On Wednesday, October 25th at 6:30pm I’ll be at The Mysterious Bookshop at 58 Warren Street, New York, NY 10007 with fellow author John Lawton. We’ll be talking about the inspiration behind our latest books, FOX HUNTER and FRIENDS AND TRAITORS, including what makes a spy, and how I got from the hazing of trainees at the Deep Cut army base to looted antiquities in the Middle East.

Saturday, October 21, 2017

Once Upon A Time In A Far Away Land...

Storyteller by Ankar Grossvater


…there was a tragedy.

How many of you think the refugee crisis is over in Greece? By that I mean, how many of you think unseaworthy vessels, filled to multiple times their capacities with desperate families fleeing conflict zones, are no longer attempting dangerous crossings from Turkey to Greece’s eastern Aegean islands?

I ask that question because of a back and forth I’ve experienced several times since returning to America from Greece two weeks ago.  The exchange goes something like this:

“So, Jeffrey, do you have a new book coming out?”

“Yes, in January.”

“What’s it called?”

An Aegean April.”

“Where’s this one placed?”

“On the Greek Aegean island of Lesvos, close by the Turkish coast.”

 “What’s it about?”

“The refugee crisis.”

“I thought that was over.”

I thought that was over is a phase equally apropos to any number of continuing human tragedies plaguing our world should the amount of American press coverage each receives be the measure applied to their significance.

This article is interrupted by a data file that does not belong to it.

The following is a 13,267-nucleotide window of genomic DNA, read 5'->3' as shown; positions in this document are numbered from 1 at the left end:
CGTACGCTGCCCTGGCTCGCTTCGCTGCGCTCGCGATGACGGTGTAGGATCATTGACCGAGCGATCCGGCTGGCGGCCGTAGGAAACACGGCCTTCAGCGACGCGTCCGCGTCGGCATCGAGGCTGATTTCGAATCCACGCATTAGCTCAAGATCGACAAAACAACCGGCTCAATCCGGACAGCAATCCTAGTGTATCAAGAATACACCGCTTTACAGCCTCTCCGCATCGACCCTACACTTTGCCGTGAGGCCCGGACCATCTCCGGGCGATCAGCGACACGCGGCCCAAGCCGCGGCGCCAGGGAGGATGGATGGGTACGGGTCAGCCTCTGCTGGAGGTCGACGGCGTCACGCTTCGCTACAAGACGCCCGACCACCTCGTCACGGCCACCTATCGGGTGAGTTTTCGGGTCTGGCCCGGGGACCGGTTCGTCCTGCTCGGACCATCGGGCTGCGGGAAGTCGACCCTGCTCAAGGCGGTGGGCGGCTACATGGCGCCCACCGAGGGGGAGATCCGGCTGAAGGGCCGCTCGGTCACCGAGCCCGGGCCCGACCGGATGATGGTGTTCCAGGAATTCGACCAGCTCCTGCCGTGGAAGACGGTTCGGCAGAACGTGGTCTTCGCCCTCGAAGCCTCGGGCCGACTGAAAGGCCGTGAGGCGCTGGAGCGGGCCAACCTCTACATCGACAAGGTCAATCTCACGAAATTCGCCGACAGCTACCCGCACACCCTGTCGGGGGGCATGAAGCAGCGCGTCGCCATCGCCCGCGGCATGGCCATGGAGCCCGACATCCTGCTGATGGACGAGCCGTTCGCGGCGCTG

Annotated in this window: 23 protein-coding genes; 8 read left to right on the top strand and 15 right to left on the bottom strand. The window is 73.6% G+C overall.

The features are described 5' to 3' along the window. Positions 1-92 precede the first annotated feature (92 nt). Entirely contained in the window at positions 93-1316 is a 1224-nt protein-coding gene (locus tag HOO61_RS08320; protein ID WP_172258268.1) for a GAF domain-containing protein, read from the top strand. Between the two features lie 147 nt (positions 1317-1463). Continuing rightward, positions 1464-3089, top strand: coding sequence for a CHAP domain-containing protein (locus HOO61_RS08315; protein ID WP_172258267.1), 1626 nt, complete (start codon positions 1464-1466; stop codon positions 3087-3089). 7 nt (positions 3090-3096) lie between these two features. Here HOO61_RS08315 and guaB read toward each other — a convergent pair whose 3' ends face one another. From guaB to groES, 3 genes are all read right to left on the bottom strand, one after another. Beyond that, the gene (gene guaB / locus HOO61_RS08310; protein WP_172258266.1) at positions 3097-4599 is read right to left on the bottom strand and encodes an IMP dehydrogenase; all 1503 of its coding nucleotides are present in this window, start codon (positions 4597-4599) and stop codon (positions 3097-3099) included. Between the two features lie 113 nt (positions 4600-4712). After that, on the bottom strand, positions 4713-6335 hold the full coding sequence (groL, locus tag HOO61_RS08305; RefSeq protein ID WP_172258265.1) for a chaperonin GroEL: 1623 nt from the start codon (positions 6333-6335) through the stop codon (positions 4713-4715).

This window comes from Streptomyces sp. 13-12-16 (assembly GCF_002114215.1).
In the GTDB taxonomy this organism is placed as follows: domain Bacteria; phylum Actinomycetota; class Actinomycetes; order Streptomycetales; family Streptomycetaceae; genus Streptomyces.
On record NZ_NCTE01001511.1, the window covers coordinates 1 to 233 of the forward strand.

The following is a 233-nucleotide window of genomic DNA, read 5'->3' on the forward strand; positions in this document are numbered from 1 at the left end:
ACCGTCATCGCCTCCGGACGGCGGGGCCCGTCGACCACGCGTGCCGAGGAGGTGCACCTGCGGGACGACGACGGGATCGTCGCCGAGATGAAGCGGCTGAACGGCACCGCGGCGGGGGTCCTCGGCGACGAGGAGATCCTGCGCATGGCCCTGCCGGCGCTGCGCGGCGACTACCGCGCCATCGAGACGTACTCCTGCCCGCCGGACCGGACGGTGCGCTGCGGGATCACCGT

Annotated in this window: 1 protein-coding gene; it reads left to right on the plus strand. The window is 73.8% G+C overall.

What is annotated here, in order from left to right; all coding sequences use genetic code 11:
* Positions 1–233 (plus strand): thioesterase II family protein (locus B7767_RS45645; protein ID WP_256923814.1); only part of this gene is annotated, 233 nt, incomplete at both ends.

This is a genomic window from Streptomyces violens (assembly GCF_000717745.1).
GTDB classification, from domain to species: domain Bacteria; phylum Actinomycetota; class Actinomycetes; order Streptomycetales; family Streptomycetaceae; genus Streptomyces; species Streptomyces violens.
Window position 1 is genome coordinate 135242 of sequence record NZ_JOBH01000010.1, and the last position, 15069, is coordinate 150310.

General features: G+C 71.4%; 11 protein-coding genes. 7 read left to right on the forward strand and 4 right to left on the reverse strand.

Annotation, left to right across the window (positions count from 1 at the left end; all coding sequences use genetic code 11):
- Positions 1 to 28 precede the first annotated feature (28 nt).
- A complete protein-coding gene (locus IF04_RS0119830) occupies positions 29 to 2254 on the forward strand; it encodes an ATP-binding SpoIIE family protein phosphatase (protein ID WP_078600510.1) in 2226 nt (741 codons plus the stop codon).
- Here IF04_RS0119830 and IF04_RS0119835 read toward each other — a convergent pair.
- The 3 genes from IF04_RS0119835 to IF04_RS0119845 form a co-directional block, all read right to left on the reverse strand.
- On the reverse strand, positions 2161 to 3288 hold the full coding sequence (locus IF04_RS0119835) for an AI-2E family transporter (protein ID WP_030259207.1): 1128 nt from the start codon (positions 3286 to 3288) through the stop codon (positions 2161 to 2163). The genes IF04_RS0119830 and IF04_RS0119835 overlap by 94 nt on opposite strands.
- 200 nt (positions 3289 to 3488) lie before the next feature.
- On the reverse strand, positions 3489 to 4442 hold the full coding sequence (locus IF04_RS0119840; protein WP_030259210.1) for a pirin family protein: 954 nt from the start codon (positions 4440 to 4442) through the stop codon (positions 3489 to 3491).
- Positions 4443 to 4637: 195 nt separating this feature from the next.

I’ve come to accept that, in our Trump-driven news world, virtually no story gains traction if it is not somehow tied into his persona. If he’s not involved or commenting, the headline writers are not interested. 

Remember that photograph of three-year old Syrian refugee, Alan Kurdi, on that Turkish beach in Bodrum? 

Two years have passed, refugees of all ages are still dying, and the impact of the ongoing ill-addressed situation is having insidious effects upon refugees and islanders alike.   For the human traffickers, and those who profit by them, it’s all about the money and maintaining control over the inventory. 
Yes, the tragedy continues, whether or not the American media cares to give it much attention.  Here’s a story from earlier this week in Athens’ newspaper of record, Ekathimerini telling it like it really is…to wit, far, far from over:
Tensions Rise on Aegean Islands as Migrants Continue to Arrive.”

As dozens of migrants continue to land daily on the shores of eastern Aegean islands, and tensions rise in reception centers, local communities are becoming increasingly divided over growing migrant populations. 

A total of 438 people arrived on the islands aboard smuggling boats from Turkey in the first three days of the week, with another 175 people arriving on the islet of Oinousses yesterday morning.

The latter were transferred to a center on nearby Chios which is very cramped with 1,600 people living in facilities designed to host 850. 

The situation is worse on Samos, where a reception center designed to host 700 people is accommodating 2,850. 

The Migration Ministry said around 1,000 migrants will be relocated to the mainland next week. But island authorities said that this will not adequately ease conditions at the overcrowded facilities. 

Samos Mayor Michalis Angelopoulos on Thursday appealed for European Union support during a meeting of regional authority officials in Strasbourg. He said the Aegean islands “cannot bear the burden of the refugee problem which is threatening to divide Europe.”